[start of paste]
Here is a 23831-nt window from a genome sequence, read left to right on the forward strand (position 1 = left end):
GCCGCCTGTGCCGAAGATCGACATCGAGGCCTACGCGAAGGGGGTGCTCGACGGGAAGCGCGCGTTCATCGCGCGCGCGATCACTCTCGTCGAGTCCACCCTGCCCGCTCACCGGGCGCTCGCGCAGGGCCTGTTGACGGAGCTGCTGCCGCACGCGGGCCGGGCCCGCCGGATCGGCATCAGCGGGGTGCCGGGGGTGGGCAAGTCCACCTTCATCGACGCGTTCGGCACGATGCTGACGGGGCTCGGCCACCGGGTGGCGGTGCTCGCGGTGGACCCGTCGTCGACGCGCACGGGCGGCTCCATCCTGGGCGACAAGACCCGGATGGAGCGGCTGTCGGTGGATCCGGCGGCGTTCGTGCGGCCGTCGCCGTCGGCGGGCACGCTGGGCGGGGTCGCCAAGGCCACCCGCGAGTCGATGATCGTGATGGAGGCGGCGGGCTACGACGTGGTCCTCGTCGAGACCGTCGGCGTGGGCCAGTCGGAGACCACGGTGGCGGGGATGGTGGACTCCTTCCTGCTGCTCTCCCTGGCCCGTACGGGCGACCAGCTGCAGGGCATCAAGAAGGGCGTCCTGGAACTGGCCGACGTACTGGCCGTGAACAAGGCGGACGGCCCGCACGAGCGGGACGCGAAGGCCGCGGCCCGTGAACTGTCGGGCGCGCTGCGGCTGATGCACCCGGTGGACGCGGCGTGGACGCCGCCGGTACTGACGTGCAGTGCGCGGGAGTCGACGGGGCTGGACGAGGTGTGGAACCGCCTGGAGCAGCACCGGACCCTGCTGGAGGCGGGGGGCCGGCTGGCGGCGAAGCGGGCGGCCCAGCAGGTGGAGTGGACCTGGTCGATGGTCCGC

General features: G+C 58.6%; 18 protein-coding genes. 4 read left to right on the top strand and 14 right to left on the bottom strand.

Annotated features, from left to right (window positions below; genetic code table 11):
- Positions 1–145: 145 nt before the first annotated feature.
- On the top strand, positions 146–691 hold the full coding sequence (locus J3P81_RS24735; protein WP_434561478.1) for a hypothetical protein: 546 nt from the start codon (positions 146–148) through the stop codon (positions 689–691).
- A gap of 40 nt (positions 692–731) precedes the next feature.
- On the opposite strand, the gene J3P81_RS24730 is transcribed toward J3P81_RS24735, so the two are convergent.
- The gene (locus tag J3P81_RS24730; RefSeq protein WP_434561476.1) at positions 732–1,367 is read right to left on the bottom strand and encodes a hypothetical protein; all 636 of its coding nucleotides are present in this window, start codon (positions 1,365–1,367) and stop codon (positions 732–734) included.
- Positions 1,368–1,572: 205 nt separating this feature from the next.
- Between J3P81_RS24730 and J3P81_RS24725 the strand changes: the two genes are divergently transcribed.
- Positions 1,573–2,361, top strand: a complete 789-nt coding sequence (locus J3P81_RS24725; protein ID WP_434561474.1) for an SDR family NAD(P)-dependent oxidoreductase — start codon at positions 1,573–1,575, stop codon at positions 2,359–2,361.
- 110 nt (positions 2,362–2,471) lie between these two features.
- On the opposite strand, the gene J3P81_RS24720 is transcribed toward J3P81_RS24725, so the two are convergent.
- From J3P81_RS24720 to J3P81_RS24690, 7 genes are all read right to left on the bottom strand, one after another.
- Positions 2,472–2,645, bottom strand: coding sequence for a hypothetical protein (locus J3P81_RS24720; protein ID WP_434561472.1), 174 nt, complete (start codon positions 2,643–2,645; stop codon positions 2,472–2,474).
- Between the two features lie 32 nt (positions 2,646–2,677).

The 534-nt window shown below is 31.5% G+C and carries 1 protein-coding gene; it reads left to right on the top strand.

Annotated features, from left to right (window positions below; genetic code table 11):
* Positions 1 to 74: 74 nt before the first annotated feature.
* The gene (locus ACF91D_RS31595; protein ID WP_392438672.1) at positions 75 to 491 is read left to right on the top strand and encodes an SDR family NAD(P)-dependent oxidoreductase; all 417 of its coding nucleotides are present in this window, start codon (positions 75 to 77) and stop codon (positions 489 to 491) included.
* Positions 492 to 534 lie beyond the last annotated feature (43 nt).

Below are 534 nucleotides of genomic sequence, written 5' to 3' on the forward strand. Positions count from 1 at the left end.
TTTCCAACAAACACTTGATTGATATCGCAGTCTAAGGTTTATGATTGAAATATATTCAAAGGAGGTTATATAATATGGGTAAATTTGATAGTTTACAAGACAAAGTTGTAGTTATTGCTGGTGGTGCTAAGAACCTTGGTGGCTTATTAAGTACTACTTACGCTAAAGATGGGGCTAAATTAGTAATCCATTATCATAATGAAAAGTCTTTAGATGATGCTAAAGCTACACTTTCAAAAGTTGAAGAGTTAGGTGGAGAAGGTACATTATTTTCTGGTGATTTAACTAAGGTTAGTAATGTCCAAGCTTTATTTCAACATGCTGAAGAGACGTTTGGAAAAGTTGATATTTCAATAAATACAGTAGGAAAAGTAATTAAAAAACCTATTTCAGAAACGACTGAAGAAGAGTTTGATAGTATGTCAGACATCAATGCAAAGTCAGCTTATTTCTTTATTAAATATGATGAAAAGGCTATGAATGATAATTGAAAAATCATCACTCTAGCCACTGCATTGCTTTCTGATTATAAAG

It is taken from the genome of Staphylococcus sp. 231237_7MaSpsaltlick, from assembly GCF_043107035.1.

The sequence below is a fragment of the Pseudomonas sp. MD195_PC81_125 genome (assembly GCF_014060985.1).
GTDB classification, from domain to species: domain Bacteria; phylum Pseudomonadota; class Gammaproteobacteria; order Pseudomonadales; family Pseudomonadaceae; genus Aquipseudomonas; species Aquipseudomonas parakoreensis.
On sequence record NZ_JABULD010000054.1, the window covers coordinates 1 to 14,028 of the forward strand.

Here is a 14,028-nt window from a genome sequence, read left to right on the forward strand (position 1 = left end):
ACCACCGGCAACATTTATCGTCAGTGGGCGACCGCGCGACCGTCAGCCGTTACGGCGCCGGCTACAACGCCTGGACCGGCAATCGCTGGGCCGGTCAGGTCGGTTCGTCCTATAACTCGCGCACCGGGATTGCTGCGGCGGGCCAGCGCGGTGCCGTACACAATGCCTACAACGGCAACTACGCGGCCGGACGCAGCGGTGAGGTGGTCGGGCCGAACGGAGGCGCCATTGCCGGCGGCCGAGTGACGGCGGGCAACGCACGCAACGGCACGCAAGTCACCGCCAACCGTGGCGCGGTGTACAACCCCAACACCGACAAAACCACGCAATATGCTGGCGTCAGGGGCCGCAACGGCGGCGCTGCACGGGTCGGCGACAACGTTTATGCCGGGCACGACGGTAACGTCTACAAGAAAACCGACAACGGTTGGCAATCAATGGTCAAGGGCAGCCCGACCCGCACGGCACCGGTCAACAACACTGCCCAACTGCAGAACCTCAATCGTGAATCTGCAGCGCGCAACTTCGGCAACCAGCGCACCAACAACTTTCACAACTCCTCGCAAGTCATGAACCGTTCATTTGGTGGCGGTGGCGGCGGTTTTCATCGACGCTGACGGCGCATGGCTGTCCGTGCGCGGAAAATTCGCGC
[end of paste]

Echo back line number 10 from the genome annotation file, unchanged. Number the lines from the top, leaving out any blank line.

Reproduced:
- Positions 1,368–1,572: 205 nt separating this feature from the next.